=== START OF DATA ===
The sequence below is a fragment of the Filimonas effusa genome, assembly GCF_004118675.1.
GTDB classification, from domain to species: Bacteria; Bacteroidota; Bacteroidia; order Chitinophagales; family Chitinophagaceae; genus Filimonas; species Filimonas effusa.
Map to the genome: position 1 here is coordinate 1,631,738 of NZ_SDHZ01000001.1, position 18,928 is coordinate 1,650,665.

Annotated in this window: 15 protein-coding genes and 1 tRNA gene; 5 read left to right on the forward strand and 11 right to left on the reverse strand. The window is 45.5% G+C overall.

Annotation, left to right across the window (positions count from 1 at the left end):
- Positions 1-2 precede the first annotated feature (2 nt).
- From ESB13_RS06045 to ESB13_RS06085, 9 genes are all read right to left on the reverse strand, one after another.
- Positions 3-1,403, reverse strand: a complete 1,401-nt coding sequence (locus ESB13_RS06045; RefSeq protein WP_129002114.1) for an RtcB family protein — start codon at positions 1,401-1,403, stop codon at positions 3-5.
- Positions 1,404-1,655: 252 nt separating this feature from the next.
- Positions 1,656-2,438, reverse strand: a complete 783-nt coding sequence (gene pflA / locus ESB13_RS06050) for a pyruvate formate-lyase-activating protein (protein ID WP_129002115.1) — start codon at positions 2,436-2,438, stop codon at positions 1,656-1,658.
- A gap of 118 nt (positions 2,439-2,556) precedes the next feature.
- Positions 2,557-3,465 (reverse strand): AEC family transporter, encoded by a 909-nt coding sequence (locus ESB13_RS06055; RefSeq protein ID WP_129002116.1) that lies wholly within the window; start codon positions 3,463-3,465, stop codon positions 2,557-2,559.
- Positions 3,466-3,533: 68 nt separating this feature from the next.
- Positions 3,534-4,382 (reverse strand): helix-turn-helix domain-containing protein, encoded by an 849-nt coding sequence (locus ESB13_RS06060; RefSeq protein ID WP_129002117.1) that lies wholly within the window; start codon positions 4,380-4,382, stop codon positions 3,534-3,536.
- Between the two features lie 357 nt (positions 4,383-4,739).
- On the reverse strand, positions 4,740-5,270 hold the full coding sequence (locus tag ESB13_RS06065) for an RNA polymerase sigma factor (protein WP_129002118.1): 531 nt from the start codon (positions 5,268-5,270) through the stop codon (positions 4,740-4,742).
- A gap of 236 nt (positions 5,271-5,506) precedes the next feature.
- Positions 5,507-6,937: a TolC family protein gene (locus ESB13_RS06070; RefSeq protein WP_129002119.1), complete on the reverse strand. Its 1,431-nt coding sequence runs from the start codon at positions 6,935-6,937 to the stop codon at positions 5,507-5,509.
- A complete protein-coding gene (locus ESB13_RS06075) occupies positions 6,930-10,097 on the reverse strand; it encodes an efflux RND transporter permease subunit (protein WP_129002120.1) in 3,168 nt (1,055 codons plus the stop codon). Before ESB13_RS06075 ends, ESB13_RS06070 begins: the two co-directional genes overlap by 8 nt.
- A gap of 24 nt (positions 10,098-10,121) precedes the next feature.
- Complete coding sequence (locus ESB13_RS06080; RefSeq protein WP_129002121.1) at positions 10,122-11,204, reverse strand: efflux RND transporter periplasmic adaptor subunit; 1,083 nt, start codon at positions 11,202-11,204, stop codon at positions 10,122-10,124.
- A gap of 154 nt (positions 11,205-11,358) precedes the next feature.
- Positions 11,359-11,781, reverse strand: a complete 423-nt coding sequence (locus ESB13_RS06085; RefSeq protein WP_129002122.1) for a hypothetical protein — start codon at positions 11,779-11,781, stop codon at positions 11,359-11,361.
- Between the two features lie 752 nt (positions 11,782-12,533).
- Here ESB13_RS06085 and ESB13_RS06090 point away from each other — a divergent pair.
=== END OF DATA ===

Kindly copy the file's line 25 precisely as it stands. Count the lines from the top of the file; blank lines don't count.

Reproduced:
- Here ESB13_RS06085 and ESB13_RS06090 point away from each other — a divergent pair.